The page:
4. Proper Drug Dosage Method in Ultrasound Cancer Treatment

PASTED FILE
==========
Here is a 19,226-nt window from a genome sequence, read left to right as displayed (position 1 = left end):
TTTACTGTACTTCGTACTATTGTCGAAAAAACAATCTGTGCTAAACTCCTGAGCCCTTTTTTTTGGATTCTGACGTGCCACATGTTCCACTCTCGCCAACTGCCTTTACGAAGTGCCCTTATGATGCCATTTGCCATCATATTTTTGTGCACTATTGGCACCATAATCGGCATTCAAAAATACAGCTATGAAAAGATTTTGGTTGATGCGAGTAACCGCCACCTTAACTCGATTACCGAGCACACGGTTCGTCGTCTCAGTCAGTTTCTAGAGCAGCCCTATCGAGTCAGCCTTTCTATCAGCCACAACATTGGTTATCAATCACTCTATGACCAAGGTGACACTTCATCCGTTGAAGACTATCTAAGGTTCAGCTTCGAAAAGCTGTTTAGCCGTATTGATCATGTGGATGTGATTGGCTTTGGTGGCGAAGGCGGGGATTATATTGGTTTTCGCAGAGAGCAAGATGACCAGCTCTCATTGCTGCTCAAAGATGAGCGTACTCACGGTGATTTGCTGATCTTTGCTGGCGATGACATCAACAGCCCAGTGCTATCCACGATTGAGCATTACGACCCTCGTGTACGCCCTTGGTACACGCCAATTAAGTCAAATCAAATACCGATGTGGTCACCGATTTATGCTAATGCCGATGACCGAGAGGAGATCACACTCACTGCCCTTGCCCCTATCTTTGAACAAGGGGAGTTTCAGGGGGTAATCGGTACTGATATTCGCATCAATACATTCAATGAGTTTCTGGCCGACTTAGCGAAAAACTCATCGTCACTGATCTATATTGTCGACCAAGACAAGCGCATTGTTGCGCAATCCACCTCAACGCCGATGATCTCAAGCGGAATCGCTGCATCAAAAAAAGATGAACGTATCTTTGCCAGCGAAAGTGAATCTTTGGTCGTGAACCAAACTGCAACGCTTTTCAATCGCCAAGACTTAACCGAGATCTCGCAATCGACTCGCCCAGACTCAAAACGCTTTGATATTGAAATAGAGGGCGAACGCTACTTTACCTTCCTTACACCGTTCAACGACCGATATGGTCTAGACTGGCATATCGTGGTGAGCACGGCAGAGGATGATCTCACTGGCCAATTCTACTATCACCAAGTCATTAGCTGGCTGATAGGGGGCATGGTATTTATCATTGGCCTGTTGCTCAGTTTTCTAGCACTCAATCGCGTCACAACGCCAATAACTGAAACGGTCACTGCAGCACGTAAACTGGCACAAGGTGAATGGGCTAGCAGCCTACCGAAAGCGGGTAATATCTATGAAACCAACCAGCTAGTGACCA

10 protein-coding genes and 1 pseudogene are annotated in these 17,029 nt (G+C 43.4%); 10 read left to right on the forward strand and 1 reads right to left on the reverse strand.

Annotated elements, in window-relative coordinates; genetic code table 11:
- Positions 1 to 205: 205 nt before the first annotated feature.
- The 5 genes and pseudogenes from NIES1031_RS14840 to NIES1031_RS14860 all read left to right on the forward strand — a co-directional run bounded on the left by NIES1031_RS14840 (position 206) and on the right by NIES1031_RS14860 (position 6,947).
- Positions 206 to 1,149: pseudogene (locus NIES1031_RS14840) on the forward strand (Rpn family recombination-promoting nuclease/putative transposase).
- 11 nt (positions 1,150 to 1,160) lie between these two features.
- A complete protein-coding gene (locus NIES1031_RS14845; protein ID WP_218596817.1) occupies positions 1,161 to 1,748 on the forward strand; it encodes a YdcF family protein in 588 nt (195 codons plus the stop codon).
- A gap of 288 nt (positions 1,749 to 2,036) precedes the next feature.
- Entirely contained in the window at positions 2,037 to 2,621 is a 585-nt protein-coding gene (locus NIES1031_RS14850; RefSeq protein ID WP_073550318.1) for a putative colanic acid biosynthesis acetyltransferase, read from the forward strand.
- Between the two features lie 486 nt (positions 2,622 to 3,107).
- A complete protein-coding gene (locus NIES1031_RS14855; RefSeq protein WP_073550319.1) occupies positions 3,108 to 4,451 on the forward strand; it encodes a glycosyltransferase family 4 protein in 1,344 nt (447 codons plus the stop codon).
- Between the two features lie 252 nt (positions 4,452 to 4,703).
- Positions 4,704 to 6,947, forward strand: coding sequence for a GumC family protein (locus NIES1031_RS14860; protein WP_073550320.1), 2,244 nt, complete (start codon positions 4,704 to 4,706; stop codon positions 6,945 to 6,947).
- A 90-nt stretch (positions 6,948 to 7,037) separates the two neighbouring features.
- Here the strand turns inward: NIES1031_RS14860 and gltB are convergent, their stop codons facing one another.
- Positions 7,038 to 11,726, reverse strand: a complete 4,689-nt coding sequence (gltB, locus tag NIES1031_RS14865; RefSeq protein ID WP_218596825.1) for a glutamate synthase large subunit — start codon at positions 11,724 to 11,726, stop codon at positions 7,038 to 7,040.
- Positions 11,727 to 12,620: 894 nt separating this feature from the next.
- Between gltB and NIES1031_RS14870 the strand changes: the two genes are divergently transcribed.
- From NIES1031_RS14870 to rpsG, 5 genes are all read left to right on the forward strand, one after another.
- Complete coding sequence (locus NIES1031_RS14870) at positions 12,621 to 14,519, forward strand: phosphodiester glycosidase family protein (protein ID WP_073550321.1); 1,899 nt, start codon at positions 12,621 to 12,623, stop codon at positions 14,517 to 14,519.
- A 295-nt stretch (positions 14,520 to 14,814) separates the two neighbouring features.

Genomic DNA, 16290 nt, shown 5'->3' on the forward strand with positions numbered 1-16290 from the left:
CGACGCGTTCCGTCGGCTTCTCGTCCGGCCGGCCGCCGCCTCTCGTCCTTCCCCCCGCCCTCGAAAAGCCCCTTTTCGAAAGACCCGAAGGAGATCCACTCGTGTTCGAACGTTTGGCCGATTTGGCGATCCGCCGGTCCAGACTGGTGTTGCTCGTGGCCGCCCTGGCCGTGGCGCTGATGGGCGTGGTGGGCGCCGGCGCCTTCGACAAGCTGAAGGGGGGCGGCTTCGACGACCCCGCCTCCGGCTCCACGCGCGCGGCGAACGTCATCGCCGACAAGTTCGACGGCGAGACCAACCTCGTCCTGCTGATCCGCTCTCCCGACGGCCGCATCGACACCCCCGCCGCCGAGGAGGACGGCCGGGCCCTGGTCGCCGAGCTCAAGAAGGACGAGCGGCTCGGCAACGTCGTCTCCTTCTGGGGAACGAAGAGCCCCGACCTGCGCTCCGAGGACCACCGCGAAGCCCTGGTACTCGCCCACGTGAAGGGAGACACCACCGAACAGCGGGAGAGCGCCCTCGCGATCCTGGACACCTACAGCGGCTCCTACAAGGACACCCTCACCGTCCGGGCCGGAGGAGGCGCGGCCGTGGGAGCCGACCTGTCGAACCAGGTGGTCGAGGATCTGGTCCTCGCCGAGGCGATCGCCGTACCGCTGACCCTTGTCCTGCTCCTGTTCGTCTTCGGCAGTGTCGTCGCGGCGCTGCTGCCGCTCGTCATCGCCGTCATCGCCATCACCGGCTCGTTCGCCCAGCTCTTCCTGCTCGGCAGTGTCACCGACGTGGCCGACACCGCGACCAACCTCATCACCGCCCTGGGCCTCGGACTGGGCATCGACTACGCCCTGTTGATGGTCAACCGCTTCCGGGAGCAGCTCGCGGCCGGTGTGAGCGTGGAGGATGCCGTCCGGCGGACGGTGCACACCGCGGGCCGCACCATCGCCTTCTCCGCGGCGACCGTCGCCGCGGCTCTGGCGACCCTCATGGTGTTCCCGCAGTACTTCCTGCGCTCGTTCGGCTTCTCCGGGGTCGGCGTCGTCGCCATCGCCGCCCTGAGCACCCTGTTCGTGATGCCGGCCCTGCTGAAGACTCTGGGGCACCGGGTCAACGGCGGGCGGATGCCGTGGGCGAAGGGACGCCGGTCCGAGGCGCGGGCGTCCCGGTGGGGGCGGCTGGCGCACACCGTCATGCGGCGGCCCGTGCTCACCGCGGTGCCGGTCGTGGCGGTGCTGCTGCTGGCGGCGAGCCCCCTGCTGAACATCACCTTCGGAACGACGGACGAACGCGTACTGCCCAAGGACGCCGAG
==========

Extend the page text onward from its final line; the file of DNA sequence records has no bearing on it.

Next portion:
The effect of low-intensity pulse ultrasound irradiation can be seen over a short time and frequent implementation over a long period of time. As a result of the investigation in our in vitro study, at IC50 (50% inhibitory concentration) of the ultrasonic irradiation output against human uterine sarcoma cells of FU-MMT-3, IC50 showed 2.27 ± 0.6 W/cm2. It was the first basic experiment investigating the IC50 of low-intensity ultrasound against human sarcoma cells and a review of the IC50 for every cancer cell will be necessary in the future. Based on the IC50 in vitro, only the tumor site received radiation (using Sonitoron 2000: Richmar, USA) for 3 minutes, 3 times a week, under the condition of 1MHZ, 50%-DF and 2.0 w/cm2 in vivo. Almost no adverse events were found in mice, showing good anti-tumor effect [8,9]. Drug administration in concomitant therapy should ideally be implemented frequently in small amounts, prior to ultrasonic irradiation, coinciding with the philosophy of metronomic chemotherapy. In terms of effect enhancement of anticancer drugs, it holds a position similar to that of the philosophy of current chemo-radiotherapy. As its mechanism, it has been revealed that not only by the induction control of CEP cells caused by the production inhibition of VEGF, but also by promoting thrombospondin (TSP)-1, which is an anti-angiogenesis factor produced by stromal tissues, angiogenesis is hindered, enabling the suppression of tumor growth as well [9]. The in vivo model, into which FU-MMT-3 cells [18] that we have established were transplanted, has an extremely high proliferative capacity with tumors, thus making the efficacy of this concomitant therapy very intriguing in consideration of treatment strategies for refractory cancers in the future. In order to design the chemotherapy combined with low-intensity ultrasound irradiation, it is also important to check the half-life of drugs or agents used in this therapy. For example, the half-life of TNP-470, which is a typical anti-angiogenic agent, is short (2–6 min), thus ultrasound irradiation should be performed within a few minutes after the injection of this agent [8]. This study has not only revealed the synergistic effect of low-intensity ultrasound with the concomitant use of drugs, but also turned out to be a study supporting anti-angiogenesis, which was the action mechanism of metronomic chemotherapy.